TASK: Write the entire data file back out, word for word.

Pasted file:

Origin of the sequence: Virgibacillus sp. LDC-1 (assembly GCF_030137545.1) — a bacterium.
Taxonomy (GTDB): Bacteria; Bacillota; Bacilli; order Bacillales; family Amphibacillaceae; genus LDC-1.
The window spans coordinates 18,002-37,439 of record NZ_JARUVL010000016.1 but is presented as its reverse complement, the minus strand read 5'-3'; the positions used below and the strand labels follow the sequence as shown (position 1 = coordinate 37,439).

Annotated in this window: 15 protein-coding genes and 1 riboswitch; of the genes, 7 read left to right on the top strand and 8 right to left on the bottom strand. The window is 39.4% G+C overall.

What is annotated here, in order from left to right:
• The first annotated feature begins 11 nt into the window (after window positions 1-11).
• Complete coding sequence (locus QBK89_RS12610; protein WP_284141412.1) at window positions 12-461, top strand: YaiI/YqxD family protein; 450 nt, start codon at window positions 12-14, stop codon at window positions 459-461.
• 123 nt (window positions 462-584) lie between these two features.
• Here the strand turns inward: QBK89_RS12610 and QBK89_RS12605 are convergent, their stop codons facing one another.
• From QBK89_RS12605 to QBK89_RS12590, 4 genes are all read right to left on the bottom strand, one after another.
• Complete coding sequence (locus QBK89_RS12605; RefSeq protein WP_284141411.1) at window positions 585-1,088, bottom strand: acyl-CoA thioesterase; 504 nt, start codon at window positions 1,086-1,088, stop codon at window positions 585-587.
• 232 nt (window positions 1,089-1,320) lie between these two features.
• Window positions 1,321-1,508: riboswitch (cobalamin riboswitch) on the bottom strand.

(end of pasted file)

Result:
Origin of the sequence: Virgibacillus sp. LDC-1 (assembly GCF_030137545.1) — a bacterium.
Taxonomy (GTDB): Bacteria; Bacillota; Bacilli; order Bacillales; family Amphibacillaceae; genus LDC-1.
The window spans coordinates 18,002-37,439 of record NZ_JARUVL010000016.1 but is presented as its reverse complement, the minus strand read 5'-3'; the positions used below and the strand labels follow the sequence as shown (position 1 = coordinate 37,439).

Annotated in this window: 15 protein-coding genes and 1 riboswitch; of the genes, 7 read left to right on the top strand and 8 right to left on the bottom strand. The window is 39.4% G+C overall.

What is annotated here, in order from left to right:
• The first annotated feature begins 11 nt into the window (after window positions 1-11).
• Complete coding sequence (locus QBK89_RS12610; protein WP_284141412.1) at window positions 12-461, top strand: YaiI/YqxD family protein; 450 nt, start codon at window positions 12-14, stop codon at window positions 459-461.
• 123 nt (window positions 462-584) lie between these two features.
• Here the strand turns inward: QBK89_RS12610 and QBK89_RS12605 are convergent, their stop codons facing one another.
• From QBK89_RS12605 to QBK89_RS12590, 4 genes are all read right to left on the bottom strand, one after another.
• Complete coding sequence (locus QBK89_RS12605; RefSeq protein WP_284141411.1) at window positions 585-1,088, bottom strand: acyl-CoA thioesterase; 504 nt, start codon at window positions 1,086-1,088, stop codon at window positions 585-587.
• 232 nt (window positions 1,089-1,320) lie between these two features.
• Window positions 1,321-1,508: riboswitch (cobalamin riboswitch) on the bottom strand.